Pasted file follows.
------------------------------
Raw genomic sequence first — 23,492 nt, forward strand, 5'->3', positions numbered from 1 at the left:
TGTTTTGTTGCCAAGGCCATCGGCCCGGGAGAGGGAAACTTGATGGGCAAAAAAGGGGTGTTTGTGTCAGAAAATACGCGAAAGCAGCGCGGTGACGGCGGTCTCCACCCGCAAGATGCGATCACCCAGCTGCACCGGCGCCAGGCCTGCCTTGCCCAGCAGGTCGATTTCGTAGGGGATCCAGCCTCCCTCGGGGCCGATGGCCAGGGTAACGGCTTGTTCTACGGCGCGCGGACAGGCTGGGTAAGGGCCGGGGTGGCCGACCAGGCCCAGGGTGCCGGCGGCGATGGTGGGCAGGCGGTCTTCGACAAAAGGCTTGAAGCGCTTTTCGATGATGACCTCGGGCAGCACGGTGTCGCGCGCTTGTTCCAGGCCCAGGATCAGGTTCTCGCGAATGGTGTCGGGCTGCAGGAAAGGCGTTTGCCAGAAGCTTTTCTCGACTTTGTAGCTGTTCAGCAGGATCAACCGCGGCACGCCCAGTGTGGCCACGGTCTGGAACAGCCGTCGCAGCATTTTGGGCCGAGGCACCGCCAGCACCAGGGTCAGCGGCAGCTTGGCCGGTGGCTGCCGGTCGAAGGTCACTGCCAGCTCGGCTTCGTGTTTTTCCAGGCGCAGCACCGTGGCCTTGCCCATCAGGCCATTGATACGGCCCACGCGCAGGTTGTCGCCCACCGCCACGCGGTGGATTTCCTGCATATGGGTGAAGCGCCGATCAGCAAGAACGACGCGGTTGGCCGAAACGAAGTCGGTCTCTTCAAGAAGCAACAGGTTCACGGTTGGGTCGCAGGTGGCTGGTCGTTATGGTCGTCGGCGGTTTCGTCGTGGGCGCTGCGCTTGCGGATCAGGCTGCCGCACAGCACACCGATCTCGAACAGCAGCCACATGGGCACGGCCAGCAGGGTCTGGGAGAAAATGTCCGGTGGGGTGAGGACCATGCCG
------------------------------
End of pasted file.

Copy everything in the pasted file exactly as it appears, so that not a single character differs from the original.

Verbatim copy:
Raw genomic sequence first — 23,492 nt, forward strand, 5'->3', positions numbered from 1 at the left:
TGTTTTGTTGCCAAGGCCATCGGCCCGGGAGAGGGAAACTTGATGGGCAAAAAAGGGGTGTTTGTGTCAGAAAATACGCGAAAGCAGCGCGGTGACGGCGGTCTCCACCCGCAAGATGCGATCACCCAGCTGCACCGGCGCCAGGCCTGCCTTGCCCAGCAGGTCGATTTCGTAGGGGATCCAGCCTCCCTCGGGGCCGATGGCCAGGGTAACGGCTTGTTCTACGGCGCGCGGACAGGCTGGGTAAGGGCCGGGGTGGCCGACCAGGCCCAGGGTGCCGGCGGCGATGGTGGGCAGGCGGTCTTCGACAAAAGGCTTGAAGCGCTTTTCGATGATGACCTCGGGCAGCACGGTGTCGCGCGCTTGTTCCAGGCCCAGGATCAGGTTCTCGCGAATGGTGTCGGGCTGCAGGAAAGGCGTTTGCCAGAAGCTTTTCTCGACTTTGTAGCTGTTCAGCAGGATCAACCGCGGCACGCCCAGTGTGGCCACGGTCTGGAACAGCCGTCGCAGCATTTTGGGCCGAGGCACCGCCAGCACCAGGGTCAGCGGCAGCTTGGCCGGTGGCTGCCGGTCGAAGGTCACTGCCAGCTCGGCTTCGTGTTTTTCCAGGCGCAGCACCGTGGCCTTGCCCATCAGGCCATTGATACGGCCCACGCGCAGGTTGTCGCCCACCGCCACGCGGTGGATTTCCTGCATATGGGTGAAGCGCCGATCAGCAAGAACGACGCGGTTGGCCGAAACGAAGTCGGTCTCTTCAAGAAGCAACAGGTTCACGGTTGGGTCGCAGGTGGCTGGTCGTTATGGTCGTCGGCGGTTTCGTCGTGGGCGCTGCGCTTGCGGATCAGGCTGCCGCACAGCACACCGATCTCGAACAGCAGCCACATGGGCACGGCCAGCAGGGTCTGGGAGAAAATGTCCGGTGGGGTGAGGACCATGCCG